Have you ever won a contest sponsored by your local newspaper? Newspapers run all kinds of promotions aimed at encouraging new readership and subscribers. Contests commonly run by newspapers include photo contests, recipe contests, writing contests and coloring contests. By participating in these newspaper contests you can win tickets to an event, have your artwork featured in a special edition, or even win a cash award. The added bonus of winning a newspaper contest is that your name and perhaps even your picture will appear in the newspaper.

Newspaper contests can include all generations. Many years ago my oldest son was one of the “winners” in a newspaper coloring contest. All of the winners had their picture taken with their award-winning entry, and these photographs were published in the local paper. Since that time I’ve had other adults tell me about winning coloring contests sponsored by their local newspapers when they were children.

Are you looking for genealogy records about female family members? A newspaper recipe contest may be the one place your ancestor had her name published—and possibly her picture.

In some cases the winning recipes would have been featured in additional publications after their initial run in the newspaper. Some newspapers even went on to publish a cookbook featuring the recipes submitted from their contest winners.

The Daily News Cookbook, 1896, title page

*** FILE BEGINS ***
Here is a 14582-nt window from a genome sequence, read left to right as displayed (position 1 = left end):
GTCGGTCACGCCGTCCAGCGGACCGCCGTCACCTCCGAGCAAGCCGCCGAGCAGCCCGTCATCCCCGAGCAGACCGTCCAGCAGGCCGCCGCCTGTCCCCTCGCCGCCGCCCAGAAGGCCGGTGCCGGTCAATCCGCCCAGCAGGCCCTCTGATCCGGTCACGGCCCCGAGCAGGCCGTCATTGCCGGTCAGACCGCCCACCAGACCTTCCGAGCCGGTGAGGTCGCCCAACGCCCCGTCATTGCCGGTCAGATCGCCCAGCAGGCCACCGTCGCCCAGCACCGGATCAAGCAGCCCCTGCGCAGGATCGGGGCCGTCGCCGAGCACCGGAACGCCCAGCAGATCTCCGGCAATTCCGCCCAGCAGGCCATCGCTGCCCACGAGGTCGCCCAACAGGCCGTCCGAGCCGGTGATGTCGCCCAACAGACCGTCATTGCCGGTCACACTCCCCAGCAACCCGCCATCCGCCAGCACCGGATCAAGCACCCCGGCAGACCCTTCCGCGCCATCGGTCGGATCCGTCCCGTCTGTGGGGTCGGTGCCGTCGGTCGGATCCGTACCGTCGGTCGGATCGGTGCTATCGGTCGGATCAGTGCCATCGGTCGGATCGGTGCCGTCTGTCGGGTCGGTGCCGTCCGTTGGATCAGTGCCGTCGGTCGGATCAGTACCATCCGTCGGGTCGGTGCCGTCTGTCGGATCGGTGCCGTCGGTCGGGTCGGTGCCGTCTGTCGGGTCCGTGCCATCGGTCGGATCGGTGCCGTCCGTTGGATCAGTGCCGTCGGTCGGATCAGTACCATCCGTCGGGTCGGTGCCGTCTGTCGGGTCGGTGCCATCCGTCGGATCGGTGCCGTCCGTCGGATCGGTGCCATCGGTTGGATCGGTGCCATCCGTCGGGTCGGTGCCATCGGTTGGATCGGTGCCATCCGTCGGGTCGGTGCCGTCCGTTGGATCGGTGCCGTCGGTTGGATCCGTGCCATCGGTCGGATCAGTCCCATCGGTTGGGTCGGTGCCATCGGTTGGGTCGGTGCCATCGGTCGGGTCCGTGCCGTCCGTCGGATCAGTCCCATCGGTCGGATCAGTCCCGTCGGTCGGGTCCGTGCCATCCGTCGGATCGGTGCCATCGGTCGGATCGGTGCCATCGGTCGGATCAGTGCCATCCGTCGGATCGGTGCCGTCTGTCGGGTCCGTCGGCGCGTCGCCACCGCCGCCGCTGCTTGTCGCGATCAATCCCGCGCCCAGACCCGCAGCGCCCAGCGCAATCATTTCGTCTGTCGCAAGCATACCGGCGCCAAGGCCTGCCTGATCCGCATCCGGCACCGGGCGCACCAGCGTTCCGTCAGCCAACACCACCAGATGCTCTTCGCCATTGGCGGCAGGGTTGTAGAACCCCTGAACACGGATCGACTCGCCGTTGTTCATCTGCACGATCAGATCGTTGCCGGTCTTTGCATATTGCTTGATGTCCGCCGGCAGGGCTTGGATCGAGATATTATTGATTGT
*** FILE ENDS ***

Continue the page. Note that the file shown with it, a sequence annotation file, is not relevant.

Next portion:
The Daily News Cookbook, 1896, title page. From Google Books.

The Daily News Cook Book (1896) is a cookbook of menus originally contributed to the Chicago Record newspaper’s daily contest for “menu for a day.” Many of the menus end with the name and street address of the woman submitting it. The recipes in this cookbook were contributed not only by women from the Chicago area, but also from other parts of the United States—as shown in the following example, a contribution from a Mrs. Tebbetts in San Diego, California.

The Daily News Cookbook, 1896, page 12

The Daily News Cookbook, 1896, page 12. From Google Books.

The Los Angeles Times was another newspaper that conducted recipe contests and then published cookbooks based on entrees. According to an article in the Los Angeles Times, A. L. Wyman was one of their food writers and tested over 7,000 entrees for their 1923 recipe contest. Entrees, both the winning and the losing, were then compiled into the Los Angeles Times Prize Cook Book.*

The great thing about recipe contests was that even women who lived out of town, and for that matter out of state, may have been featured. This is a good reminder that while it is important to search for your ancestor and their place of residence in a database, sometimes a search on a name alone without a location may yield unanticipated results—your ancestor’s name may pop up in a source far from home.